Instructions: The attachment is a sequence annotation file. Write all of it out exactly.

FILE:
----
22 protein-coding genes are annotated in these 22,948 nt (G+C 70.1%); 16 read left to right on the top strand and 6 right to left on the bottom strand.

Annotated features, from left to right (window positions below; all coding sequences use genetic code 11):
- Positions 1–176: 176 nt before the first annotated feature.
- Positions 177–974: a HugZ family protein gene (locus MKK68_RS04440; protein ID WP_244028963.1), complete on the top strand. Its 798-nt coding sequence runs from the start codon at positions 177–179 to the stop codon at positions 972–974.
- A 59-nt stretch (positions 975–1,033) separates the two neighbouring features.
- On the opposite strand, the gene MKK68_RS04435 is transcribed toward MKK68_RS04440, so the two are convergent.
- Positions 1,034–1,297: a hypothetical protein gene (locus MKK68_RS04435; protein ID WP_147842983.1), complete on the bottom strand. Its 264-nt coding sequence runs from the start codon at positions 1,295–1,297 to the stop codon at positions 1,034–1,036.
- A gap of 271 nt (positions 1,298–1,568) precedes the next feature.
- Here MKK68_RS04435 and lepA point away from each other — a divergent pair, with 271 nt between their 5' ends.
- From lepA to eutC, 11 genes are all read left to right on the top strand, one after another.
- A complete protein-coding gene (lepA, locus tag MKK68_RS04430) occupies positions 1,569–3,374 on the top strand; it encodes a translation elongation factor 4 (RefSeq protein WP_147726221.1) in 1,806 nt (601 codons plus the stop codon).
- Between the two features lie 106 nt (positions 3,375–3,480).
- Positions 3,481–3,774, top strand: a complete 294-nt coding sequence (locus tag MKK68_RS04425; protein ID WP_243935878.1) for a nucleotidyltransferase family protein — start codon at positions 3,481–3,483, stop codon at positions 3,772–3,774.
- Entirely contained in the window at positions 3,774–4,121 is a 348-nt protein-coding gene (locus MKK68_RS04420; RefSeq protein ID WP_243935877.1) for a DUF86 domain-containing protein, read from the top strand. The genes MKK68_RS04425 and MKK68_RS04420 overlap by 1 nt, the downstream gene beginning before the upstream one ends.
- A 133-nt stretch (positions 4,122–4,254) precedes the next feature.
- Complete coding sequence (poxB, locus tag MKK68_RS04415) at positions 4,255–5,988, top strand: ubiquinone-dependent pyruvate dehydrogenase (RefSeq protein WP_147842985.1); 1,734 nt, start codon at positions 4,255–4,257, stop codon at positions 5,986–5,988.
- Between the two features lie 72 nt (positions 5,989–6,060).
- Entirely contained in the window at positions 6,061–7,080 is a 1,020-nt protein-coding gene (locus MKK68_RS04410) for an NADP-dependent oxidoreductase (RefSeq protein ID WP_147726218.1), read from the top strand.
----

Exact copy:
22 protein-coding genes are annotated in these 22,948 nt (G+C 70.1%); 16 read left to right on the top strand and 6 right to left on the bottom strand.

Annotated features, from left to right (window positions below; all coding sequences use genetic code 11):
- Positions 1–176: 176 nt before the first annotated feature.
- Positions 177–974: a HugZ family protein gene (locus MKK68_RS04440; protein ID WP_244028963.1), complete on the top strand. Its 798-nt coding sequence runs from the start codon at positions 177–179 to the stop codon at positions 972–974.
- A 59-nt stretch (positions 975–1,033) separates the two neighbouring features.
- On the opposite strand, the gene MKK68_RS04435 is transcribed toward MKK68_RS04440, so the two are convergent.
- Positions 1,034–1,297: a hypothetical protein gene (locus MKK68_RS04435; protein ID WP_147842983.1), complete on the bottom strand. Its 264-nt coding sequence runs from the start codon at positions 1,295–1,297 to the stop codon at positions 1,034–1,036.
- A gap of 271 nt (positions 1,298–1,568) precedes the next feature.
- Here MKK68_RS04435 and lepA point away from each other — a divergent pair, with 271 nt between their 5' ends.
- From lepA to eutC, 11 genes are all read left to right on the top strand, one after another.
- A complete protein-coding gene (lepA, locus tag MKK68_RS04430) occupies positions 1,569–3,374 on the top strand; it encodes a translation elongation factor 4 (RefSeq protein WP_147726221.1) in 1,806 nt (601 codons plus the stop codon).
- Between the two features lie 106 nt (positions 3,375–3,480).
- Positions 3,481–3,774, top strand: a complete 294-nt coding sequence (locus tag MKK68_RS04425; protein ID WP_243935878.1) for a nucleotidyltransferase family protein — start codon at positions 3,481–3,483, stop codon at positions 3,772–3,774.
- Entirely contained in the window at positions 3,774–4,121 is a 348-nt protein-coding gene (locus MKK68_RS04420; RefSeq protein ID WP_243935877.1) for a DUF86 domain-containing protein, read from the top strand. The genes MKK68_RS04425 and MKK68_RS04420 overlap by 1 nt, the downstream gene beginning before the upstream one ends.
- A 133-nt stretch (positions 4,122–4,254) precedes the next feature.
- Complete coding sequence (poxB, locus tag MKK68_RS04415) at positions 4,255–5,988, top strand: ubiquinone-dependent pyruvate dehydrogenase (RefSeq protein WP_147842985.1); 1,734 nt, start codon at positions 4,255–4,257, stop codon at positions 5,986–5,988.
- Between the two features lie 72 nt (positions 5,989–6,060).
- Entirely contained in the window at positions 6,061–7,080 is a 1,020-nt protein-coding gene (locus MKK68_RS04410) for an NADP-dependent oxidoreductase (RefSeq protein ID WP_147726218.1), read from the top strand.